root rots small feeder roots are usually absent from severely infected areas
of the roots. Careful water management in planting sites is a valuable aid in
controlling these rots. Drenches with Benlate@ or LesanO (fenaminosulf)
have been recommended for treatment of young plants as a preventative treatment
1. Archer, S. A. 1973. Phomopsis pittospori sp. nov., associated with
leafspotting of Pittosporum tenuifolium. Trans. Brit. Mycol. Soc.
2. Kucharek, T., G. W. Simone, and R. S. Mullin. 1978. Florida Plant
Disease Control Guide. IFAS, Fla. Coop. Ext. Serv., Univ. of Fla.
3. Martinez, A. P. 1967. Silky threadblight of Pittosporum. Fla. Dept.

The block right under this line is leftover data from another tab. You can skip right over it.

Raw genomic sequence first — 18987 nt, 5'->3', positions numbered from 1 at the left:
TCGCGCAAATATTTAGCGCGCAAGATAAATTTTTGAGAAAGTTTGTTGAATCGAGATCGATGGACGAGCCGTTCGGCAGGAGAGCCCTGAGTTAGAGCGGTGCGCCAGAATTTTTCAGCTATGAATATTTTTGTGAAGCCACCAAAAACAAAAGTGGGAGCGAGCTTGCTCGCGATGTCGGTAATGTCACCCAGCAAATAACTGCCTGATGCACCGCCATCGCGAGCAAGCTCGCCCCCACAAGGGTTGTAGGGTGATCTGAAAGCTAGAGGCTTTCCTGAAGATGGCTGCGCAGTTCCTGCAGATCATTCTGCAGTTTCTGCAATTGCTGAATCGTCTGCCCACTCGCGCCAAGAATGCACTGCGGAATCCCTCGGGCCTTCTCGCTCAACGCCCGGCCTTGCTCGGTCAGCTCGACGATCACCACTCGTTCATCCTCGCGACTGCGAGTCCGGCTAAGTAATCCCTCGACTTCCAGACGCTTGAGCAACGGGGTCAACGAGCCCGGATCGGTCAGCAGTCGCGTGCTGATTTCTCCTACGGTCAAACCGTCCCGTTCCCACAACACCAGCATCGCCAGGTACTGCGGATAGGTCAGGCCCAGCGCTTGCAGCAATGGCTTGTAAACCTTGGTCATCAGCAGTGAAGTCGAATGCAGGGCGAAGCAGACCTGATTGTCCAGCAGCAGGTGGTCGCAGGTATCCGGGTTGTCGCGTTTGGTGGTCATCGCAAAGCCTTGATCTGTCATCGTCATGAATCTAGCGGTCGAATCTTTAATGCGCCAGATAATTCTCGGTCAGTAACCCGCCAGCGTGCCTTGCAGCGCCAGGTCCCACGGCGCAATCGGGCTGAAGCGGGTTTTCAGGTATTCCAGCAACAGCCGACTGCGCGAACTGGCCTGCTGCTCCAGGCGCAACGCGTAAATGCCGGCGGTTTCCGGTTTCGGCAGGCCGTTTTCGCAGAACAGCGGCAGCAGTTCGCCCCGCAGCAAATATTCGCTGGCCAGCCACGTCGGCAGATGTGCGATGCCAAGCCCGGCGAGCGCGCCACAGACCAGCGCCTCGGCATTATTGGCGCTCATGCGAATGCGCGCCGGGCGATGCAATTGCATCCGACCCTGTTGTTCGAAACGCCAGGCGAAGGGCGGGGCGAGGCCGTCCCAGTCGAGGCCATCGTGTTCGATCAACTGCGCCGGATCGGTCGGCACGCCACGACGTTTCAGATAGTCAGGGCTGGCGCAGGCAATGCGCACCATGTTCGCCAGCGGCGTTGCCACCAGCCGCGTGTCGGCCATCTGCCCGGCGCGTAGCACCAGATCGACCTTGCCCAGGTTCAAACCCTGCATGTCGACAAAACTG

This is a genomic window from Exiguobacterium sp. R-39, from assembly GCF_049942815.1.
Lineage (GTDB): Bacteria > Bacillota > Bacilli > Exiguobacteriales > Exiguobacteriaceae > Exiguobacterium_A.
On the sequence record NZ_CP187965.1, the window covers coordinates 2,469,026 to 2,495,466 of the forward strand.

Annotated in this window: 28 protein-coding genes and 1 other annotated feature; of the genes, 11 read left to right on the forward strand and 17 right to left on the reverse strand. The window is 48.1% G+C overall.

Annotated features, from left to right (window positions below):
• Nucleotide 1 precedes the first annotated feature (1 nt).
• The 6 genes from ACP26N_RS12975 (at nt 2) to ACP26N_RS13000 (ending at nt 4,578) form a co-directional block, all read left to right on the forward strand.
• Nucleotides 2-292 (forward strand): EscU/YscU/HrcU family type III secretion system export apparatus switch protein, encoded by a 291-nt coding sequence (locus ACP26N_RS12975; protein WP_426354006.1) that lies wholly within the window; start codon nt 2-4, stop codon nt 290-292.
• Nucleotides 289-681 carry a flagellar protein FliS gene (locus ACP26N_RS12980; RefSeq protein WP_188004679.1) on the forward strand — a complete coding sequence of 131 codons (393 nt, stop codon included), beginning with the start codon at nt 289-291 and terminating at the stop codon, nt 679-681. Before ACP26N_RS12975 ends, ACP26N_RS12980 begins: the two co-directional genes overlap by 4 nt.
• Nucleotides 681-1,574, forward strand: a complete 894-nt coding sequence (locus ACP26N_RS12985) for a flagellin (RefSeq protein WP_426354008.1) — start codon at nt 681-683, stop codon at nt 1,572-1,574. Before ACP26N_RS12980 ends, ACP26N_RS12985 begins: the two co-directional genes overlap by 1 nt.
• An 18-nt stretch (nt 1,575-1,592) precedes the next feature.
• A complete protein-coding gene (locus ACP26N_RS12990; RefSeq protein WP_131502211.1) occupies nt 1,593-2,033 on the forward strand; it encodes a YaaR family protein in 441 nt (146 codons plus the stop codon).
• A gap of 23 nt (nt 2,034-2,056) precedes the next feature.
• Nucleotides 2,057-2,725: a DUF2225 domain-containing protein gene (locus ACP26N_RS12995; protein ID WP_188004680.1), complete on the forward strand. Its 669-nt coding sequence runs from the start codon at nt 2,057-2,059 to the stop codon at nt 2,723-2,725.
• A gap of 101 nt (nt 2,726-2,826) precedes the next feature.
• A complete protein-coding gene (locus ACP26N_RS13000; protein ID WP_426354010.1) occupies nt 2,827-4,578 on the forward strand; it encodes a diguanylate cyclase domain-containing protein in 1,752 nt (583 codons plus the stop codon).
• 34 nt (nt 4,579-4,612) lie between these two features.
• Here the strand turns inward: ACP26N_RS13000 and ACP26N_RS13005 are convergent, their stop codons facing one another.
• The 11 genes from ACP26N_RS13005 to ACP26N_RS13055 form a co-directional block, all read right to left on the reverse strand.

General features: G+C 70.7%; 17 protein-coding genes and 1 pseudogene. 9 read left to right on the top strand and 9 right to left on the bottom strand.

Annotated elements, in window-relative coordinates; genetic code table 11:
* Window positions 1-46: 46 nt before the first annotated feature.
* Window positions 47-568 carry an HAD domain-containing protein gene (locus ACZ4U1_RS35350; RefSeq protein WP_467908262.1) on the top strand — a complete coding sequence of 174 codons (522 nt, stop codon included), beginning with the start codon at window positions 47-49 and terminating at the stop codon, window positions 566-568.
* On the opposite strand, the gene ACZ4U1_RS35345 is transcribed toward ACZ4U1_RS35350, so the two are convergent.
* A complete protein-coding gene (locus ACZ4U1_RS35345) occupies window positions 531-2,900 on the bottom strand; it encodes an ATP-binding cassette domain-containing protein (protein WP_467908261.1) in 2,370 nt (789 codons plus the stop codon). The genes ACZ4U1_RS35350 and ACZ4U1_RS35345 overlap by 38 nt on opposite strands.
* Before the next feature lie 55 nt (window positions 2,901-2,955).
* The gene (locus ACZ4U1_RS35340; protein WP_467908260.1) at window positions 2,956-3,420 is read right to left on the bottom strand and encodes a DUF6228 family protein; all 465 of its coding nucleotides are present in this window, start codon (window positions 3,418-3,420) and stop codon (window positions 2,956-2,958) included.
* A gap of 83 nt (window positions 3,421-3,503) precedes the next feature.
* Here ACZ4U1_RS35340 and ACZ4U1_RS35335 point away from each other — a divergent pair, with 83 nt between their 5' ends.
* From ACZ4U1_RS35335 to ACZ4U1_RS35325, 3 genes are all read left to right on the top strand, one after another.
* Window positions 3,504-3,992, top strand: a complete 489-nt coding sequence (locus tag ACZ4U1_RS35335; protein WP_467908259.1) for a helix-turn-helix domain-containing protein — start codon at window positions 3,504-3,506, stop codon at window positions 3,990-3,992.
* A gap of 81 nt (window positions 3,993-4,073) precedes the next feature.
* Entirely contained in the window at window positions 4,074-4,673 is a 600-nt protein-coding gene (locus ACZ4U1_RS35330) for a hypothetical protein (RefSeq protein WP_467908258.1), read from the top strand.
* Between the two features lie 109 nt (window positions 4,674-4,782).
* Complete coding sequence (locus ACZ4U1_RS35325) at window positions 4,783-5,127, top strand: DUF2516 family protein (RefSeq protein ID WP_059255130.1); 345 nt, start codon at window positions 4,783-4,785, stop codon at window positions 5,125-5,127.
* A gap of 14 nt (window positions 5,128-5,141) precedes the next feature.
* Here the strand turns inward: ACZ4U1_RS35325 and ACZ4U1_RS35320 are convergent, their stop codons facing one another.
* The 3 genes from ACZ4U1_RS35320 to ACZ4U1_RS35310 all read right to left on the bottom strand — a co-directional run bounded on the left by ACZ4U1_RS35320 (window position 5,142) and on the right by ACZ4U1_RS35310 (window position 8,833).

of Agric., Div. of P1. Ind., P1. Path. Circ. No. 60.
4. Plakidas, A. B. 1940. Angular leafspot of Pittosporum. Mycologia
5. Rana, G. L., and A. Di Franco. 1980. Isolation of two rhabdoviruses
from Pittosproum and Pelargonium. Acta Horticulturae 110:191-193.
6. Sobers, E. K. 1962. Angular leafspot of Pittosporum Cercospora
pittospori Plak. Fla. Dept. of Agr., Div. of P1. Ind., P1. Path Circ.
7. Sobers, E. K. 1962. Alternaria leafspot of Pittosporum tobira Ait. -
.(Alternaria sp.). Fla. Dept. of Agr., Div. of P1. Ind., P1. Path.
Circ. No. 5.
8. Sobers, E. K. 1964. Alternaria leafspot of Pittosproum. Phytopathology
9. Thomas, H. Earl, and Kenneth F. Baker. 1947. A rough-bark disease of
Pittosporum tobira. Phytopathology 37:192-194.
10. Weber, G. F., and D. A. Roberts. 1951. Silky threadblight of Elaeagnus
pungens caused by Rhizoctonia ramicola n. sp. Phytopathology 41:615-621.